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Manhattan Dinner

Free Dinner at Rock Center Cafe

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Free Dinner at Rock Center Cafe

Dan Sonenberg | Jul 28, 2001 11:26 AM

It seemed too good to be true - fill out a simple survey on-line and get a $100 gift certificate good for lunch or dinner, any day of the week, at Rock Center Cafe at Rockefellar Center. Of course I glanced on the boards here to see what kind of write-ups they had gotten, and basically, foodwise they came out about as well as Tavern on the Green. That is to say, not well.

But still - $100. I'm thinking it'll be nice to sit in the open air and order apps and drinks and just have to come up with $20 or so in tip.

But the place was just so so lousy that it really put a damper on our night. Friendly but overtaxed waitstaff plunked stuff at as when they could. We ordered two margaritas - one frozen, one on the rocks with salt. We got two on the rocks without salt, and they were really quite dreadful. Tasted like they had been made with seltzer (or some other thing, so fermented as to have gone bubbly). A $12 shrimp cocktail sported four sad and tired jumbos passed out amidst a sea of white (the menu proudly proclaims, right next to the executive chef, the use of Rosenthal China - probably they should have switched the order) and two dipping sauces - a too-acidic cocktail, and a strange goopy curry thing. Main courses were not the worst I've ever had. A seared tuna with sauteed fennel and a fruit salsa was properly rare, but amazingly bland. Sugarcane scallops were similarly uninteresting (with seemingly the same fruit salsa, only bigger chunks) - and even the sugar cane yielded very little sweetness when I gave it a chew after the meal in the hopes of finding some flavor somewhere. Had we been paying for these entrees, they would have been $26 and $28 respectively.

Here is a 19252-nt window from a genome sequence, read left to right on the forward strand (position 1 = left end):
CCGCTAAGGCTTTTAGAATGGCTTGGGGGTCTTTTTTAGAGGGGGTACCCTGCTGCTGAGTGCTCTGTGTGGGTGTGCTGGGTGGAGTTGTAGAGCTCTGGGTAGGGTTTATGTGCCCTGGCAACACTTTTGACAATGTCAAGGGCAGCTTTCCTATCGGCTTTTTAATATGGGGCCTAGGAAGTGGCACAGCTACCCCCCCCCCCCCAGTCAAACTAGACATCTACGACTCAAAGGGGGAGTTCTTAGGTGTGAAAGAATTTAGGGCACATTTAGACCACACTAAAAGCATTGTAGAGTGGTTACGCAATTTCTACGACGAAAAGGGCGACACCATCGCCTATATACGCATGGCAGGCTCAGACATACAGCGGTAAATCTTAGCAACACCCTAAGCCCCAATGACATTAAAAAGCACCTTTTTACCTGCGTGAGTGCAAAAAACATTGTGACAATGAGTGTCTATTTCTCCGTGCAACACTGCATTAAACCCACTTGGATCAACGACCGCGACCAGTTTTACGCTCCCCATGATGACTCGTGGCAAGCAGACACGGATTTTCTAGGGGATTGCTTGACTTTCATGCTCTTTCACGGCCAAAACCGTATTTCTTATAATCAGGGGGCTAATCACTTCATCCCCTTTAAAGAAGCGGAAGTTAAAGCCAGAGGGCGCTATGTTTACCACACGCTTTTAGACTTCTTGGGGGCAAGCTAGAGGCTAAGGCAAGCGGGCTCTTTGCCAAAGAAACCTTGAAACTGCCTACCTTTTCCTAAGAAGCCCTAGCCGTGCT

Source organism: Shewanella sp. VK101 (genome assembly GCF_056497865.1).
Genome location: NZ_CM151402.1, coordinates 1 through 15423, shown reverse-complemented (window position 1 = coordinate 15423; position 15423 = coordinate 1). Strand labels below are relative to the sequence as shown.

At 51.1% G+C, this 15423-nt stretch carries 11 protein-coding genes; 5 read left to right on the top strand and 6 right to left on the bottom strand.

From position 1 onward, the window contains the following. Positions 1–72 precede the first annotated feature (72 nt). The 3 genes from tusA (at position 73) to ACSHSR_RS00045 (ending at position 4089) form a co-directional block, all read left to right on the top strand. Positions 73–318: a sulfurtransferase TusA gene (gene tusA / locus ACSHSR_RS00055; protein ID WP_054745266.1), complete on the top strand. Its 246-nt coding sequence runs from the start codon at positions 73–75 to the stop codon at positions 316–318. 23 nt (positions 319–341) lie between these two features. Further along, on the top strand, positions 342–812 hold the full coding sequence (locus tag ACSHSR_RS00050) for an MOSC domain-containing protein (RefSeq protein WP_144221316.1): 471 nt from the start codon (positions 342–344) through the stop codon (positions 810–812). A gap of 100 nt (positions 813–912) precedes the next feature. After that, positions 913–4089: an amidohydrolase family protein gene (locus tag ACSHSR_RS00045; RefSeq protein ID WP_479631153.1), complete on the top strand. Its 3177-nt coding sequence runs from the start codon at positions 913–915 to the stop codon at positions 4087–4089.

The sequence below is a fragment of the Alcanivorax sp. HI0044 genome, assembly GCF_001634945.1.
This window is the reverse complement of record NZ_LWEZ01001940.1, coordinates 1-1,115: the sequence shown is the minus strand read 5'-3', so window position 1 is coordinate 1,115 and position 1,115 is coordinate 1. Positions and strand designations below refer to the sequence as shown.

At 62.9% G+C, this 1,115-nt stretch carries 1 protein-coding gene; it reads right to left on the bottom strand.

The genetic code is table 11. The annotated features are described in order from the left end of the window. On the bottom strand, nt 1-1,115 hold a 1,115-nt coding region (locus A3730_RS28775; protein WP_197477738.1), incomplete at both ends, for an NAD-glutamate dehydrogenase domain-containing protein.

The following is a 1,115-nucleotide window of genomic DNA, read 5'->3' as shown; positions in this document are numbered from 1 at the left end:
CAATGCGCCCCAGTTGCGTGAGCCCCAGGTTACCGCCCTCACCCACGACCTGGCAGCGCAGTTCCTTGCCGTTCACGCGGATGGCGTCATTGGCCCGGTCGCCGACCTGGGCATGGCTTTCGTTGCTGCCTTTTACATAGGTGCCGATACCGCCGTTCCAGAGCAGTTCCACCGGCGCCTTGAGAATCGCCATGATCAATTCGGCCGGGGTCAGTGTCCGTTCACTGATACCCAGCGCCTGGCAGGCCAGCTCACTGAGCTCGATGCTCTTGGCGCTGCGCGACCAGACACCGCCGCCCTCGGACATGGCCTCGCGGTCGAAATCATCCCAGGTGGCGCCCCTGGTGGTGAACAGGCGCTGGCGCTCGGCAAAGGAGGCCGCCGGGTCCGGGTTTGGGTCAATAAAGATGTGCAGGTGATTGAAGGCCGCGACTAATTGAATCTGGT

To be fair, our main waiter was sweet - when he saw that one of the margaritas went entirely untouched, he offered us another drink. He had the good sense not to ask how we enjoyed our meal - I'm sure food is not something on the mind of most diners here.

Cappucinos afterward were fine, and the bread basket was decent and refilled regularly, unlike the water glasses.

When it was all over, and I shelled out $18 for a tip, I thought of all the great dinners for two that were haveable in my own lovely Queens for this much or a few pennies more (or many pennies fewer, see “arepa lady”), and I scolded myself for such thoroughly unchowhoundlike behavior.

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